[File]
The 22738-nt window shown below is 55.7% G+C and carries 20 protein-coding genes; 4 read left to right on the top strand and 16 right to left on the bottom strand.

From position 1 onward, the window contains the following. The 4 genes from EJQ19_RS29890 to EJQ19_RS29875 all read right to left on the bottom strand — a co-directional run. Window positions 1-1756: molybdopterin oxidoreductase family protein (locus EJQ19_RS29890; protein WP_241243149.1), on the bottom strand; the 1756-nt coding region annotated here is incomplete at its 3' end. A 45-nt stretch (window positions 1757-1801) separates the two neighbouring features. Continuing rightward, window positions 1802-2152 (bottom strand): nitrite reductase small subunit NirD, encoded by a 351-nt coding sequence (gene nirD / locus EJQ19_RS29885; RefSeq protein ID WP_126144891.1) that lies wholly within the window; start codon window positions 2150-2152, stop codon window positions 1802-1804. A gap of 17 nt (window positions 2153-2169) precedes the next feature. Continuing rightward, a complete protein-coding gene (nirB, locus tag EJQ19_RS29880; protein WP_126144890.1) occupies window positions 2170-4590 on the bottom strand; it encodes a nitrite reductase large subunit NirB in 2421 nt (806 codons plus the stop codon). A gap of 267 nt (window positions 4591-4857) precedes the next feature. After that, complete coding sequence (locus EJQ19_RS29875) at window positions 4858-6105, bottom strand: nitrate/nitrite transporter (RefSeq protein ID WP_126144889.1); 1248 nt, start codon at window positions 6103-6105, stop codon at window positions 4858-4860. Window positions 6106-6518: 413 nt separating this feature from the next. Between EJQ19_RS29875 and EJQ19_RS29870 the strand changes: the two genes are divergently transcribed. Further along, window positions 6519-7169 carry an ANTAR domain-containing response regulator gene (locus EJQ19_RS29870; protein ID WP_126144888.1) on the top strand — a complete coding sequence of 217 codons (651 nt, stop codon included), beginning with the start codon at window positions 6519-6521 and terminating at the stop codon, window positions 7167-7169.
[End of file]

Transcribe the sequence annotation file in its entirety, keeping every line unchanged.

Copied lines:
The 22738-nt window shown below is 55.7% G+C and carries 20 protein-coding genes; 4 read left to right on the top strand and 16 right to left on the bottom strand.

From position 1 onward, the window contains the following. The 4 genes from EJQ19_RS29890 to EJQ19_RS29875 all read right to left on the bottom strand — a co-directional run. Window positions 1-1756: molybdopterin oxidoreductase family protein (locus EJQ19_RS29890; protein WP_241243149.1), on the bottom strand; the 1756-nt coding region annotated here is incomplete at its 3' end. A 45-nt stretch (window positions 1757-1801) separates the two neighbouring features. Continuing rightward, window positions 1802-2152 (bottom strand): nitrite reductase small subunit NirD, encoded by a 351-nt coding sequence (gene nirD / locus EJQ19_RS29885; RefSeq protein ID WP_126144891.1) that lies wholly within the window; start codon window positions 2150-2152, stop codon window positions 1802-1804. A gap of 17 nt (window positions 2153-2169) precedes the next feature. Continuing rightward, a complete protein-coding gene (nirB, locus tag EJQ19_RS29880; protein WP_126144890.1) occupies window positions 2170-4590 on the bottom strand; it encodes a nitrite reductase large subunit NirB in 2421 nt (806 codons plus the stop codon). A gap of 267 nt (window positions 4591-4857) precedes the next feature. After that, complete coding sequence (locus EJQ19_RS29875) at window positions 4858-6105, bottom strand: nitrate/nitrite transporter (RefSeq protein ID WP_126144889.1); 1248 nt, start codon at window positions 6103-6105, stop codon at window positions 4858-4860. Window positions 6106-6518: 413 nt separating this feature from the next. Between EJQ19_RS29875 and EJQ19_RS29870 the strand changes: the two genes are divergently transcribed. Further along, window positions 6519-7169 carry an ANTAR domain-containing response regulator gene (locus EJQ19_RS29870; protein ID WP_126144888.1) on the top strand — a complete coding sequence of 217 codons (651 nt, stop codon included), beginning with the start codon at window positions 6519-6521 and terminating at the stop codon, window positions 7167-7169.